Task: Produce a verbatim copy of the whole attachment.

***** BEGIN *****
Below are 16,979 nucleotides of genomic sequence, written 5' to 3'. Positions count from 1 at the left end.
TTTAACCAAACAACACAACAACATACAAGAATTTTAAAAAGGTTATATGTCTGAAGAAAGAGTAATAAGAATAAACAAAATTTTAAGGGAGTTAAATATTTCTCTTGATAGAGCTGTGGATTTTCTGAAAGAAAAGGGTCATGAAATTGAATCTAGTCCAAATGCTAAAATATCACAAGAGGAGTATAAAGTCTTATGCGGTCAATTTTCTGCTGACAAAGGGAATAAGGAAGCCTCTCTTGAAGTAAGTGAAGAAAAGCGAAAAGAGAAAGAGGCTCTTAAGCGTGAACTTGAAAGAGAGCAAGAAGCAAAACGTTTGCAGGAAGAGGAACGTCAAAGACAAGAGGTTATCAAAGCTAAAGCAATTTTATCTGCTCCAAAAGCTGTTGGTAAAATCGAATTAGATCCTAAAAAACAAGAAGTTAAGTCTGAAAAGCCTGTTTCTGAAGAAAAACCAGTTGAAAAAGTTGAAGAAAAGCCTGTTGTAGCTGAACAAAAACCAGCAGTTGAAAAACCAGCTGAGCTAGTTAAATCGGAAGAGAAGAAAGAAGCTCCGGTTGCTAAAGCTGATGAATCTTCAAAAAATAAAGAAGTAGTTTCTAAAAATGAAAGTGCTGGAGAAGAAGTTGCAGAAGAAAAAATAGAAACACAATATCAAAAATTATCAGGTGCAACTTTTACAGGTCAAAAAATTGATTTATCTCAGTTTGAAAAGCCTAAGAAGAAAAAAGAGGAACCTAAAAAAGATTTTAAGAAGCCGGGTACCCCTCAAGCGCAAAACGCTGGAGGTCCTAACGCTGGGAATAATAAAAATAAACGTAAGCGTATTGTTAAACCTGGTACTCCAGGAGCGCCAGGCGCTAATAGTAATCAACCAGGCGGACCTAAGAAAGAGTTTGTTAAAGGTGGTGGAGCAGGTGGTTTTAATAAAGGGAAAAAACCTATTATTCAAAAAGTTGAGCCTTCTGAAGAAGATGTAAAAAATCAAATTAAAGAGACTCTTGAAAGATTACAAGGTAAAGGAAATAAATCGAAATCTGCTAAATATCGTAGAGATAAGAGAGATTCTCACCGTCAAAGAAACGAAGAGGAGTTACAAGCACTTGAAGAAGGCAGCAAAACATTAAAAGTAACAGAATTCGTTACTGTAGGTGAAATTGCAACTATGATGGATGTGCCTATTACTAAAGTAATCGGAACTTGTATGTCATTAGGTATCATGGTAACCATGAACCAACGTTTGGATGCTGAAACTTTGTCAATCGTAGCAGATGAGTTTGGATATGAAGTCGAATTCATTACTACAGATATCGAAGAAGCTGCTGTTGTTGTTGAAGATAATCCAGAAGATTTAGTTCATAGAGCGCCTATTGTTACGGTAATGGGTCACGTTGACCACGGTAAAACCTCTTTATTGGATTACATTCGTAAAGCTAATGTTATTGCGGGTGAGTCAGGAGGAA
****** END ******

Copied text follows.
Below are 16,979 nucleotides of genomic sequence, written 5' to 3'. Positions count from 1 at the left end.
TTTAACCAAACAACACAACAACATACAAGAATTTTAAAAAGGTTATATGTCTGAAGAAAGAGTAATAAGAATAAACAAAATTTTAAGGGAGTTAAATATTTCTCTTGATAGAGCTGTGGATTTTCTGAAAGAAAAGGGTCATGAAATTGAATCTAGTCCAAATGCTAAAATATCACAAGAGGAGTATAAAGTCTTATGCGGTCAATTTTCTGCTGACAAAGGGAATAAGGAAGCCTCTCTTGAAGTAAGTGAAGAAAAGCGAAAAGAGAAAGAGGCTCTTAAGCGTGAACTTGAAAGAGAGCAAGAAGCAAAACGTTTGCAGGAAGAGGAACGTCAAAGACAAGAGGTTATCAAAGCTAAAGCAATTTTATCTGCTCCAAAAGCTGTTGGTAAAATCGAATTAGATCCTAAAAAACAAGAAGTTAAGTCTGAAAAGCCTGTTTCTGAAGAAAAACCAGTTGAAAAAGTTGAAGAAAAGCCTGTTGTAGCTGAACAAAAACCAGCAGTTGAAAAACCAGCTGAGCTAGTTAAATCGGAAGAGAAGAAAGAAGCTCCGGTTGCTAAAGCTGATGAATCTTCAAAAAATAAAGAAGTAGTTTCTAAAAATGAAAGTGCTGGAGAAGAAGTTGCAGAAGAAAAAATAGAAACACAATATCAAAAATTATCAGGTGCAACTTTTACAGGTCAAAAAATTGATTTATCTCAGTTTGAAAAGCCTAAGAAGAAAAAAGAGGAACCTAAAAAAGATTTTAAGAAGCCGGGTACCCCTCAAGCGCAAAACGCTGGAGGTCCTAACGCTGGGAATAATAAAAATAAACGTAAGCGTATTGTTAAACCTGGTACTCCAGGAGCGCCAGGCGCTAATAGTAATCAACCAGGCGGACCTAAGAAAGAGTTTGTTAAAGGTGGTGGAGCAGGTGGTTTTAATAAAGGGAAAAAACCTATTATTCAAAAAGTTGAGCCTTCTGAAGAAGATGTAAAAAATCAAATTAAAGAGACTCTTGAAAGATTACAAGGTAAAGGAAATAAATCGAAATCTGCTAAATATCGTAGAGATAAGAGAGATTCTCACCGTCAAAGAAACGAAGAGGAGTTACAAGCACTTGAAGAAGGCAGCAAAACATTAAAAGTAACAGAATTCGTTACTGTAGGTGAAATTGCAACTATGATGGATGTGCCTATTACTAAAGTAATCGGAACTTGTATGTCATTAGGTATCATGGTAACCATGAACCAACGTTTGGATGCTGAAACTTTGTCAATCGTAGCAGATGAGTTTGGATATGAAGTCGAATTCATTACTACAGATATCGAAGAAGCTGCTGTTGTTGTTGAAGATAATCCAGAAGATTTAGTTCATAGAGCGCCTATTGTTACGGTAATGGGTCACGTTGACCACGGTAAAACCTCTTTATTGGATTACATTCGTAAAGCTAATGTTATTGCGGGTGAGTCAGGAGGAA